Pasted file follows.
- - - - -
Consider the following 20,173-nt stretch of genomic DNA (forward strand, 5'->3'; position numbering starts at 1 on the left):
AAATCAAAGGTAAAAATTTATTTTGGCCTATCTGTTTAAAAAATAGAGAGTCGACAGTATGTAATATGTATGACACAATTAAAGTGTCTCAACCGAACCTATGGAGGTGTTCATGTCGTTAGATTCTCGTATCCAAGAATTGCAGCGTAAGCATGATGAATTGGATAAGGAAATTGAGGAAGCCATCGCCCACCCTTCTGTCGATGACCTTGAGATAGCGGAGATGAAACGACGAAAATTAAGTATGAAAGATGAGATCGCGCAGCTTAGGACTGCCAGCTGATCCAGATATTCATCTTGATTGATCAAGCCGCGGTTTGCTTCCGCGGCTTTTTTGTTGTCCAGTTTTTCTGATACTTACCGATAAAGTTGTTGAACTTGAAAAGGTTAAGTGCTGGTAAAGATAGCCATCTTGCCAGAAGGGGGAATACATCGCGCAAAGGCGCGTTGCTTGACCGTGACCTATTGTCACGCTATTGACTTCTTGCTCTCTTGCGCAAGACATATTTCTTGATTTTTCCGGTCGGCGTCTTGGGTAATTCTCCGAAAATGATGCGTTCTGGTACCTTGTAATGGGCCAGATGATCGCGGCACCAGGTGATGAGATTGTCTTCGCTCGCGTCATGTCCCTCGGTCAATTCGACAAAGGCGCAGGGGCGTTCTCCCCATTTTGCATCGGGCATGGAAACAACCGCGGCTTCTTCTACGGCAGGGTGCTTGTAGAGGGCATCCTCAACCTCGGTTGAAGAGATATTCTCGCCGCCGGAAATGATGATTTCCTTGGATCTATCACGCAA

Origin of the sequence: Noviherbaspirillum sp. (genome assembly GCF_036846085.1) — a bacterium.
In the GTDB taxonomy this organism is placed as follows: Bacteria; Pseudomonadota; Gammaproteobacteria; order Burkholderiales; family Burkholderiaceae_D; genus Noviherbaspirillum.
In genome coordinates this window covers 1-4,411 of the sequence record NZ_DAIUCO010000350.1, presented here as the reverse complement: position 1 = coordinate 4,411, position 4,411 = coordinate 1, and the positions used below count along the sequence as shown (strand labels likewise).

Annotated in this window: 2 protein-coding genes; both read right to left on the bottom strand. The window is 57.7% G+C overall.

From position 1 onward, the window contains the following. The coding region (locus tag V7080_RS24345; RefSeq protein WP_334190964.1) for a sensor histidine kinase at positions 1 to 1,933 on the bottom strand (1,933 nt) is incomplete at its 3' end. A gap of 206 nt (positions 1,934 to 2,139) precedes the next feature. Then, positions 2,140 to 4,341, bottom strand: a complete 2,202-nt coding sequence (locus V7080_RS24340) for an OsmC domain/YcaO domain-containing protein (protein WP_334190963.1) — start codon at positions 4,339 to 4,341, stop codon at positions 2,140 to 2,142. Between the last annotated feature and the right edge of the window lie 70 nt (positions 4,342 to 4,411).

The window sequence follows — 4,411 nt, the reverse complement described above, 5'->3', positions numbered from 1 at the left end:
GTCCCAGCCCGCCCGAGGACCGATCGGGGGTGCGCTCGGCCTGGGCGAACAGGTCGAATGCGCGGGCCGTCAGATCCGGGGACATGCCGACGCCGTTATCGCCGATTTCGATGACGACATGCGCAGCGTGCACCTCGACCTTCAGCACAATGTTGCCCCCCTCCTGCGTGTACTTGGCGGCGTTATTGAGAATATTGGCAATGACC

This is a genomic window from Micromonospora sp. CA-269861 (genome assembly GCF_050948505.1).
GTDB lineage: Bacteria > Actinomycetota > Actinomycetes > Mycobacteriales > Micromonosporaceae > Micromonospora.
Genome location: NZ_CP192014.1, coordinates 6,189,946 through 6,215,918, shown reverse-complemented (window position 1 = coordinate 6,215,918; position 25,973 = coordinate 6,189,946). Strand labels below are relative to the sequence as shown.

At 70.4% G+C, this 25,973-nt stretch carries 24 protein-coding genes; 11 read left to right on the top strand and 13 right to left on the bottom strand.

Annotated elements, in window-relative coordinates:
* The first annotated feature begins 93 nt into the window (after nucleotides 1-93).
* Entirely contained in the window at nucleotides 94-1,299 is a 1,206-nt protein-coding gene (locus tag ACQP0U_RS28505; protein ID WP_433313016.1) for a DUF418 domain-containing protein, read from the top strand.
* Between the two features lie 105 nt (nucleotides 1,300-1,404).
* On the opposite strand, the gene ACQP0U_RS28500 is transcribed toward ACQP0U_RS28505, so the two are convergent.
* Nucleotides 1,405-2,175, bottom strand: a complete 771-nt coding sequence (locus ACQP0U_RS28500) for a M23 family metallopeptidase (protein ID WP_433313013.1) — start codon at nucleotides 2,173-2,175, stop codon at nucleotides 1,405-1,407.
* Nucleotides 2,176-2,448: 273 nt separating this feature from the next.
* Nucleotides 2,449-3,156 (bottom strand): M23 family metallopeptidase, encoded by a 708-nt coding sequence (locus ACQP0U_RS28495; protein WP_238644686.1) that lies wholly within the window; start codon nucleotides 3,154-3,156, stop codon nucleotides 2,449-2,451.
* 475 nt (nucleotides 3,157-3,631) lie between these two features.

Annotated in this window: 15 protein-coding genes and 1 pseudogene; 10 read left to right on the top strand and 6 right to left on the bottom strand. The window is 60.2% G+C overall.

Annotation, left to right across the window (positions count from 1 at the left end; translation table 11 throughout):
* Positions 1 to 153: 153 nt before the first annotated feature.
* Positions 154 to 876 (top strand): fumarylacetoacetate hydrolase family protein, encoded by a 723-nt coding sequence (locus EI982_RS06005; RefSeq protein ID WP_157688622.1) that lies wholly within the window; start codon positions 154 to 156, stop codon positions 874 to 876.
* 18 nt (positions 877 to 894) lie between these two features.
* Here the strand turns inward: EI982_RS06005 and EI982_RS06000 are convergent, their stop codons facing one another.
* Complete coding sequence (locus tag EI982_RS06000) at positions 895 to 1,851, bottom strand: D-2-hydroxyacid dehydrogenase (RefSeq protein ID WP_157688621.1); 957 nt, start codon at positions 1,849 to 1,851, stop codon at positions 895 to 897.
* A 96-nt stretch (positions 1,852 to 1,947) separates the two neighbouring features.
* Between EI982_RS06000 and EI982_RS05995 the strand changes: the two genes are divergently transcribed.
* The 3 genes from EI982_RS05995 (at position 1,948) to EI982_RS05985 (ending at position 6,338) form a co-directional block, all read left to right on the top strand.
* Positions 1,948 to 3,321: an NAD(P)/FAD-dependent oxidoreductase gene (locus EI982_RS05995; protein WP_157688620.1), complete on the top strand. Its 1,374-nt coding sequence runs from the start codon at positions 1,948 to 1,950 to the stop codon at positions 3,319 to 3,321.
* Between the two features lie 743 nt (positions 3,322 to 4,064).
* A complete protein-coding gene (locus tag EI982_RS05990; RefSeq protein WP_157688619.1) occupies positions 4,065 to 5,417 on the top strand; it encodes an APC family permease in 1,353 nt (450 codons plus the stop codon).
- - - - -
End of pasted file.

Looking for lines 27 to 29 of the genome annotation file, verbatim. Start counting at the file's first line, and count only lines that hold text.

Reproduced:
* 18 nt (positions 877 to 894) lie between these two features.
* Here the strand turns inward: EI982_RS06005 and EI982_RS06000 are convergent, their stop codons facing one another.
* Complete coding sequence (locus tag EI982_RS06000) at positions 895 to 1,851, bottom strand: D-2-hydroxyacid dehydrogenase (RefSeq protein ID WP_157688621.1); 957 nt, start codon at positions 1,849 to 1,851, stop codon at positions 895 to 897.